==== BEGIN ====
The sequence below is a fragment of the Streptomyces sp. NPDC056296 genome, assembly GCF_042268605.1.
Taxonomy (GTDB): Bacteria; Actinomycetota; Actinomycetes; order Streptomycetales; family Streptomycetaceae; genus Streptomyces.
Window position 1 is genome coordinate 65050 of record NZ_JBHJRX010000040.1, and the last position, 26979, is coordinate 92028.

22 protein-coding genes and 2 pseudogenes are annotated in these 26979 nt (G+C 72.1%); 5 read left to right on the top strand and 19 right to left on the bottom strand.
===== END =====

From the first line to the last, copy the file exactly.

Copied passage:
The sequence below is a fragment of the Streptomyces sp. NPDC056296 genome, assembly GCF_042268605.1.
Taxonomy (GTDB): Bacteria; Actinomycetota; Actinomycetes; order Streptomycetales; family Streptomycetaceae; genus Streptomyces.
Window position 1 is genome coordinate 65050 of record NZ_JBHJRX010000040.1, and the last position, 26979, is coordinate 92028.

22 protein-coding genes and 2 pseudogenes are annotated in these 26979 nt (G+C 72.1%); 5 read left to right on the top strand and 19 right to left on the bottom strand.